Violence begins to break out at some stores. There is generalized looting in a few areas; there are several hundred gun deaths by people protecting their property. Martial law is declared in some cities.
There is a mass exodus from the affected cities as people "go to visit friends in the suburbs." Some, limited, order is maintained.
The phone system breaks down in some places as hackers manage to deliberately screw things up just to make life a little more miserable for everyone.
Two refineries catch fire. One is the result of terrorist attacks and the other from an embedded system chip causing a valve to be in the wrong state.
No nuclear power problems.
Jan 3, 2000 On Jan 3, about 80% of the normal working population makes it into work. Lack of reliable power prevents people from doing anything useful in many places. People are urged to go home and be calm until power is properly restored.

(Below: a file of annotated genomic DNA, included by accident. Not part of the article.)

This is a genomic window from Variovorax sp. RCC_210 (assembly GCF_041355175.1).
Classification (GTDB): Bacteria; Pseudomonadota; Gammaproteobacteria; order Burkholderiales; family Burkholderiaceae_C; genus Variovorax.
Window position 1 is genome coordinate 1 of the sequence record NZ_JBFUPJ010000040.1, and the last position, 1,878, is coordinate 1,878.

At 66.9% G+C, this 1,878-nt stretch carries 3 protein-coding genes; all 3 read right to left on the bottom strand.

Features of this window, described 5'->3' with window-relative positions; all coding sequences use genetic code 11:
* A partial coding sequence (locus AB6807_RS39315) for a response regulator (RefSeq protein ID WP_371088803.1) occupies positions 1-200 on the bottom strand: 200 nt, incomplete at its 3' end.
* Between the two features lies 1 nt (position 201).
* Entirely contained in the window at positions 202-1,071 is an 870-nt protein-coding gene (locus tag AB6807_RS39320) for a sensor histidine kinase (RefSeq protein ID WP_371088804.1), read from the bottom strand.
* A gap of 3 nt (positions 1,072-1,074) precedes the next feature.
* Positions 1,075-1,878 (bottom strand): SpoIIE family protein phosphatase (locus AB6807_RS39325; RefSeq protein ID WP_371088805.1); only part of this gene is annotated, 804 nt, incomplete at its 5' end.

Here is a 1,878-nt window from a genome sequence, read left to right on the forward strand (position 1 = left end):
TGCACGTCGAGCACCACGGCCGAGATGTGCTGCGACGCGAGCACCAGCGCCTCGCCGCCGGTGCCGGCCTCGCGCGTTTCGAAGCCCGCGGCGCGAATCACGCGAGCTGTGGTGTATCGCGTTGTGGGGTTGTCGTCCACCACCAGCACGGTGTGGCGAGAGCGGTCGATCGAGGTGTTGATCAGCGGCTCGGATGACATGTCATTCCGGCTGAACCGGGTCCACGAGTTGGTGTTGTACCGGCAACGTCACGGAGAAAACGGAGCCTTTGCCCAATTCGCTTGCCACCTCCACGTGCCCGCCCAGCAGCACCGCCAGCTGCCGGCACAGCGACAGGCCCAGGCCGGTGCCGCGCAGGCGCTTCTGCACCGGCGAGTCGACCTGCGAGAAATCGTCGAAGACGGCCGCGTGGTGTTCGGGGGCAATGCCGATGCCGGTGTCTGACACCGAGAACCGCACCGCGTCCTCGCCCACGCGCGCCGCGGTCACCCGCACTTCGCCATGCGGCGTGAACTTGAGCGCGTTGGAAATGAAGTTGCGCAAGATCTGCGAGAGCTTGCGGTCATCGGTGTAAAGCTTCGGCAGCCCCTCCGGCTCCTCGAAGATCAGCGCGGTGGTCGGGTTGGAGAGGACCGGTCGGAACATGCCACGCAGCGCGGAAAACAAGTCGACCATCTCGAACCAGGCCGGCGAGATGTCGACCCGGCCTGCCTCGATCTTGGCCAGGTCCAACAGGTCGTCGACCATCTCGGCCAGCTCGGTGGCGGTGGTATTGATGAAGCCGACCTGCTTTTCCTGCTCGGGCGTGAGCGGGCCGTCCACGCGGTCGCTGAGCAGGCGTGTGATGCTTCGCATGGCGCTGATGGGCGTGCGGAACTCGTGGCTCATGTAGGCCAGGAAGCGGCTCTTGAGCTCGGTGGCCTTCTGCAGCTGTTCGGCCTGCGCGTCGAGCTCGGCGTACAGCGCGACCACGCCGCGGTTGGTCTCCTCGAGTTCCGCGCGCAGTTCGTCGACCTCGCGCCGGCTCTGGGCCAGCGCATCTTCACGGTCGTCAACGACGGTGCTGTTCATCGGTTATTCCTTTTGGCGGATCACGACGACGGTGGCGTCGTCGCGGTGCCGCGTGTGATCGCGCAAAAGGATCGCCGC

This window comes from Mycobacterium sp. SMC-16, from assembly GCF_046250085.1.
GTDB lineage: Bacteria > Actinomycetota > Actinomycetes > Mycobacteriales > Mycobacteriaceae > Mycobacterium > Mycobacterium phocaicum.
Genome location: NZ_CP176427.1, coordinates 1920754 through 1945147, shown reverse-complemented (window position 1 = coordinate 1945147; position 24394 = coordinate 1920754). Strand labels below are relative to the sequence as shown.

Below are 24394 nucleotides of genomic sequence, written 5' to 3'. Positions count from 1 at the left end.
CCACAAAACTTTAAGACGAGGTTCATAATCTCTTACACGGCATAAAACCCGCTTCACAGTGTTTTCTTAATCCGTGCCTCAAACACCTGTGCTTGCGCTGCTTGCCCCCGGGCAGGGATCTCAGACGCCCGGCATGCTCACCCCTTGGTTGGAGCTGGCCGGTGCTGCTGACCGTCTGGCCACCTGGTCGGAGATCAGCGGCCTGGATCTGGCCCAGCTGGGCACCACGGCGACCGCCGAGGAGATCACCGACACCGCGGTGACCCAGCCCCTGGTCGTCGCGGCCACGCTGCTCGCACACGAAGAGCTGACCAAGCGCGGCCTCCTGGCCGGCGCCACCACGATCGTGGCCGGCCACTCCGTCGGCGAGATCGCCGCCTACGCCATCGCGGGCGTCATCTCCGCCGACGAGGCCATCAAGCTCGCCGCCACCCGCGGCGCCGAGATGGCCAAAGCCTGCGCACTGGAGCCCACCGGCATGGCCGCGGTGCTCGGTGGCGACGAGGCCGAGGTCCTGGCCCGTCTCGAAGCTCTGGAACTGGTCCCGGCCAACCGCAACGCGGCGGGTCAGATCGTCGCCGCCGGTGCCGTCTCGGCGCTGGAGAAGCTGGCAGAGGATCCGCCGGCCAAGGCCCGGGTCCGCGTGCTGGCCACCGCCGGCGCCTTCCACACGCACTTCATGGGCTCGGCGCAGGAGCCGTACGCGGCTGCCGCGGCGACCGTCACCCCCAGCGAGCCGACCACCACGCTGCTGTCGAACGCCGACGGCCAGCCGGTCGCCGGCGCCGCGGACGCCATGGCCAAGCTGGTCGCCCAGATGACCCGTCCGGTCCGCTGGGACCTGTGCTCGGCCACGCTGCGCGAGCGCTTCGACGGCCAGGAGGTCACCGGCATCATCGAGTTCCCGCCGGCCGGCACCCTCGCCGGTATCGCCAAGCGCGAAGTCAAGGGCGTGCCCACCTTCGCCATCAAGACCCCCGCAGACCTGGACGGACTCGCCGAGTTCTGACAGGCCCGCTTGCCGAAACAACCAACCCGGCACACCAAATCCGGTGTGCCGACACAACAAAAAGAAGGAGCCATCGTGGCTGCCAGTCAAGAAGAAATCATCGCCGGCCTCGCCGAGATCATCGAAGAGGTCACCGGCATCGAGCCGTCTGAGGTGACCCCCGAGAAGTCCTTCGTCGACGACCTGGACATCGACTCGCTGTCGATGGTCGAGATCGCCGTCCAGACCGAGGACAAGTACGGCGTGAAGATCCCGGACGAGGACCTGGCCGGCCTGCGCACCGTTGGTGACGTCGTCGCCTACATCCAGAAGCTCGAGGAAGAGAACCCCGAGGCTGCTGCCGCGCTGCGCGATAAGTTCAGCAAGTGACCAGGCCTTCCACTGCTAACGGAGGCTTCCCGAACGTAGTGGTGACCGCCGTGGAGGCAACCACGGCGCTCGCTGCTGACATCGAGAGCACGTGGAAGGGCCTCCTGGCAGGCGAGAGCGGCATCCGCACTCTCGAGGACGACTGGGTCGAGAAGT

98% of the nation's schools are open. Some education is actually accomplished. Mostly, kids are just glad that there is some place normal to go to.
Jan 4, 2000 On Jan 4, the power is restored. Transmission facilities are now guarded by the National Guard as well as armed volunteers. The internet is now mostly down because of the dual problems of people trying to get access to news plus malicious attacks on some key servers (yahoo, infoseek, etc.) cause a domino affect as server after server crashes because of overload.
A Russian missile tracking system misreports incoming missiles. Everyone keeps calm.
Jan 5, 2000 Terrorist attacks on physical facilities re-emerge. People continue as normal but everyone is feeling very vulnerable.
Jan 6-15, 2000 Major disruptions decrease each day.
Jan 16, 2000 Only minor annoyances. Some disruption to the economic system as some just-in-time productions collapse. Computer systems are fixed quickly as the bugs make themselves known.